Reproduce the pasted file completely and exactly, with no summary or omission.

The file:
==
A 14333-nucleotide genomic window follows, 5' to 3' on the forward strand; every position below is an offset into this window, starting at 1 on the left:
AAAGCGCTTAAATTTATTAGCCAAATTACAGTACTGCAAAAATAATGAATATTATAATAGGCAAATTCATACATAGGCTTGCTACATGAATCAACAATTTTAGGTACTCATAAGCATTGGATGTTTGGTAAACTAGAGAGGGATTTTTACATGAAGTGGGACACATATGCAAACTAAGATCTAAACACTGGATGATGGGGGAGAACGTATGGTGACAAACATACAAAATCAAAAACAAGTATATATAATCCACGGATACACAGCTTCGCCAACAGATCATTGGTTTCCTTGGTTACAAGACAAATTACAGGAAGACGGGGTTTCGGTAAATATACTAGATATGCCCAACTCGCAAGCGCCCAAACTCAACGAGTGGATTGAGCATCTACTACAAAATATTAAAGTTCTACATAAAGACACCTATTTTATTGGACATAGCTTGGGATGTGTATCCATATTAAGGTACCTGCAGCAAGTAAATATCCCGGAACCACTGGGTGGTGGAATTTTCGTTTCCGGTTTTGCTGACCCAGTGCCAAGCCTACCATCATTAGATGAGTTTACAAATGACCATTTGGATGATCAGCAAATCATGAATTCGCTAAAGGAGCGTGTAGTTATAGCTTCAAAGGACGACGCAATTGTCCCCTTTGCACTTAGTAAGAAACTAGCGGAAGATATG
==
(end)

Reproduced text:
A 14333-nucleotide genomic window follows, 5' to 3' on the forward strand; every position below is an offset into this window, starting at 1 on the left:
AAAGCGCTTAAATTTATTAGCCAAATTACAGTACTGCAAAAATAATGAATATTATAATAGGCAAATTCATACATAGGCTTGCTACATGAATCAACAATTTTAGGTACTCATAAGCATTGGATGTTTGGTAAACTAGAGAGGGATTTTTACATGAAGTGGGACACATATGCAAACTAAGATCTAAACACTGGATGATGGGGGAGAACGTATGGTGACAAACATACAAAATCAAAAACAAGTATATATAATCCACGGATACACAGCTTCGCCAACAGATCATTGGTTTCCTTGGTTACAAGACAAATTACAGGAAGACGGGGTTTCGGTAAATATACTAGATATGCCCAACTCGCAAGCGCCCAAACTCAACGAGTGGATTGAGCATCTACTACAAAATATTAAAGTTCTACATAAAGACACCTATTTTATTGGACATAGCTTGGGATGTGTATCCATATTAAGGTACCTGCAGCAAGTAAATATCCCGGAACCACTGGGTGGTGGAATTTTCGTTTCCGGTTTTGCTGACCCAGTGCCAAGCCTACCATCATTAGATGAGTTTACAAATGACCATTTGGATGATCAGCAAATCATGAATTCGCTAAAGGAGCGTGTAGTTATAGCTTCAAAGGACGACGCAATTGTCCCCTTTGCACTTAGTAAGAAACTAGCGGAAGATATG